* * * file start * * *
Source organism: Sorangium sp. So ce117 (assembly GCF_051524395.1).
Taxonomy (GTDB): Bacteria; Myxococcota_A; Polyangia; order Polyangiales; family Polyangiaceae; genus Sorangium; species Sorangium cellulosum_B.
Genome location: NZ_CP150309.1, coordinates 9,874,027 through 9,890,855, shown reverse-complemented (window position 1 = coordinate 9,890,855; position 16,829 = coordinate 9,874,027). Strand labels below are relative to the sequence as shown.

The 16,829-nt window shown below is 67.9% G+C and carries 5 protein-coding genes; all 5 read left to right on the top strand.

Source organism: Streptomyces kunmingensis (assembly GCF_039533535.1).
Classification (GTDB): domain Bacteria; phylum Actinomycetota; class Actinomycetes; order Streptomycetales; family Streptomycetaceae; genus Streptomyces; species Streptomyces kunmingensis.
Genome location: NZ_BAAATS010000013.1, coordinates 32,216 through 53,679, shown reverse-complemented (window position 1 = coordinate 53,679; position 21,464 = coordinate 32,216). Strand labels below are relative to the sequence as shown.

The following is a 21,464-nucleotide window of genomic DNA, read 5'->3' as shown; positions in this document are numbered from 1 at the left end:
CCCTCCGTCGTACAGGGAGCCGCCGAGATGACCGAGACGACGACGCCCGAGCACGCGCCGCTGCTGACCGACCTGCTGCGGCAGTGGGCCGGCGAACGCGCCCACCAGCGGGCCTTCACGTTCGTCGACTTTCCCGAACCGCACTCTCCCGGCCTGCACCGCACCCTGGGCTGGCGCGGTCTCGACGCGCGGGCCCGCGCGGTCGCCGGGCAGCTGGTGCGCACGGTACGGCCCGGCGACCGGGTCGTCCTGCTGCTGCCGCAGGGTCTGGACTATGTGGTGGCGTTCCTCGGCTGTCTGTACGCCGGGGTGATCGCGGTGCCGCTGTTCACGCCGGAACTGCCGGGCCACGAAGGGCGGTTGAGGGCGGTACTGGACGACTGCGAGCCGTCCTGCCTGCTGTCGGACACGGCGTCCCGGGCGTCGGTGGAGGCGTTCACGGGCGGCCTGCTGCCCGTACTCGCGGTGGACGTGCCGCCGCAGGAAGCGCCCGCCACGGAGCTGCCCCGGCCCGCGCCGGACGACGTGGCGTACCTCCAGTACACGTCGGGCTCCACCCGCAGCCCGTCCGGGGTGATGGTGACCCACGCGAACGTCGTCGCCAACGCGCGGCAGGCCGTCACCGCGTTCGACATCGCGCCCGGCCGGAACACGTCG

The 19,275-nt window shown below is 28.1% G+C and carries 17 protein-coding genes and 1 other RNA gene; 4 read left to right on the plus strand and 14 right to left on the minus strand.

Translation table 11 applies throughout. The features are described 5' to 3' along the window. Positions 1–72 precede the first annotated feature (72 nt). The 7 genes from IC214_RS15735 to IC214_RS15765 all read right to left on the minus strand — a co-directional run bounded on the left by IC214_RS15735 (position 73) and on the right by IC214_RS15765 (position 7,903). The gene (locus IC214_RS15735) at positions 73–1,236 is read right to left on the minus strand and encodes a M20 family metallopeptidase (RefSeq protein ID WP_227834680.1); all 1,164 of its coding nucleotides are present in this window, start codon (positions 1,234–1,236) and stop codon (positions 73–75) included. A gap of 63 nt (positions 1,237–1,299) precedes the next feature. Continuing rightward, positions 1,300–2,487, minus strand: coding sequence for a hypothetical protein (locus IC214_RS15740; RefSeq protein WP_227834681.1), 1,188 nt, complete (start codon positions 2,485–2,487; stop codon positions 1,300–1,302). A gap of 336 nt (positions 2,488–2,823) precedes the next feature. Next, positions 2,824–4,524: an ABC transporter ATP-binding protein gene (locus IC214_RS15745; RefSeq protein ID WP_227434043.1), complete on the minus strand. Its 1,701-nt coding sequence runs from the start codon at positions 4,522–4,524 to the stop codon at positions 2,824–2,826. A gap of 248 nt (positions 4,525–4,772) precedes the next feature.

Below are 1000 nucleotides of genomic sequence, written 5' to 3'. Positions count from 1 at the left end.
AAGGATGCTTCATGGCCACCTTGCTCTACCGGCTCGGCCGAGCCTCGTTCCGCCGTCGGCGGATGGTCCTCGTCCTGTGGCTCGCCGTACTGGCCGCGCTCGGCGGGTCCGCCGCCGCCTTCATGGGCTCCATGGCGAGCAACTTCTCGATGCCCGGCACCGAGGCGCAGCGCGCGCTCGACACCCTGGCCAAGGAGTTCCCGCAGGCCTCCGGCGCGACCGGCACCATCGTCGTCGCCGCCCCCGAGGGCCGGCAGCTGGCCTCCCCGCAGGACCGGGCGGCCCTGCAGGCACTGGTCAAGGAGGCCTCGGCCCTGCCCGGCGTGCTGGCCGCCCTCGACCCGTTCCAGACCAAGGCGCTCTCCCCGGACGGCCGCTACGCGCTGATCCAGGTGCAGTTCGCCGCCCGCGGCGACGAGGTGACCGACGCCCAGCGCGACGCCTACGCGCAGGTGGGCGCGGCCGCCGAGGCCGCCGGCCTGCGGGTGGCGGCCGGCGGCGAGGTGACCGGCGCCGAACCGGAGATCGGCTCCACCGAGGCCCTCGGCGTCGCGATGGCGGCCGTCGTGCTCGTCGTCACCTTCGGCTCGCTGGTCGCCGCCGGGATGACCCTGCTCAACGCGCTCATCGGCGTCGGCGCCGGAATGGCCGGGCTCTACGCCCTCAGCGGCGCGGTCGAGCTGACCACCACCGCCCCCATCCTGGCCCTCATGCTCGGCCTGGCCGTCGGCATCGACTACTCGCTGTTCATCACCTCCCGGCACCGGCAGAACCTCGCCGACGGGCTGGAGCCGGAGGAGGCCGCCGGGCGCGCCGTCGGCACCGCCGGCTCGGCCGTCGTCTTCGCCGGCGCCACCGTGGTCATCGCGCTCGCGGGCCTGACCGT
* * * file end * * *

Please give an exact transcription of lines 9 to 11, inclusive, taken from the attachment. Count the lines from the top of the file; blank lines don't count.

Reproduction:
CCCTCCGTCGTACAGGGAGCCGCCGAGATGACCGAGACGACGACGCCCGAGCACGCGCCGCTGCTGACCGACCTGCTGCGGCAGTGGGCCGGCGAACGCGCCCACCAGCGGGCCTTCACGTTCGTCGACTTTCCCGAACCGCACTCTCCCGGCCTGCACCGCACCCTGGGCTGGCGCGGTCTCGACGCGCGGGCCCGCGCGGTCGCCGGGCAGCTGGTGCGCACGGTACGGCCCGGCGACCGGGTCGTCCTGCTGCTGCCGCAGGGTCTGGACTATGTGGTGGCGTTCCTCGGCTGTCTGTACGCCGGGGTGATCGCGGTGCCGCTGTTCACGCCGGAACTGCCGGGCCACGAAGGGCGGTTGAGGGCGGTACTGGACGACTGCGAGCCGTCCTGCCTGCTGTCGGACACGGCGTCCCGGGCGTCGGTGGAGGCGTTCACGGGCGGCCTGCTGCCCGTACTCGCGGTGGACGTGCCGCCGCAGGAAGCGCCCGCCACGGAGCTGCCCCGGCCCGCGCCGGACGACGTGGCGTACCTCCAGTACACGTCGGGCTCCACCCGCAGCCCGTCCGGGGTGATGGTGACCCACGCGAACGTCGTCGCCAACGCGCGGCAGGCCGTCACCGCGTTCGACATCGCGCCCGGCCGGAACACGTCG

The 19,275-nt window shown below is 28.1% G+C and carries 17 protein-coding genes and 1 other RNA gene; 4 read left to right on the plus strand and 14 right to left on the minus strand.

Translation table 11 applies throughout. The features are described 5' to 3' along the window. Positions 1–72 precede the first annotated feature (72 nt). The 7 genes from IC214_RS15735 to IC214_RS15765 all read right to left on the minus strand — a co-directional run bounded on the left by IC214_RS15735 (position 73) and on the right by IC214_RS15765 (position 7,903). The gene (locus IC214_RS15735) at positions 73–1,236 is read right to left on the minus strand and encodes a M20 family metallopeptidase (RefSeq protein ID WP_227834680.1); all 1,164 of its coding nucleotides are present in this window, start codon (positions 1,234–1,236) and stop codon (positions 73–75) included. A gap of 63 nt (positions 1,237–1,299) precedes the next feature. Continuing rightward, positions 1,300–2,487, minus strand: coding sequence for a hypothetical protein (locus IC214_RS15740; RefSeq protein WP_227834681.1), 1,188 nt, complete (start codon positions 2,485–2,487; stop codon positions 1,300–1,302). A gap of 336 nt (positions 2,488–2,823) precedes the next feature. Next, positions 2,824–4,524: an ABC transporter ATP-binding protein gene (locus IC214_RS15745; RefSeq protein ID WP_227434043.1), complete on the minus strand. Its 1,701-nt coding sequence runs from the start codon at positions 4,522–4,524 to the stop codon at positions 2,824–2,826. A gap of 248 nt (positions 4,525–4,772) precedes the next feature.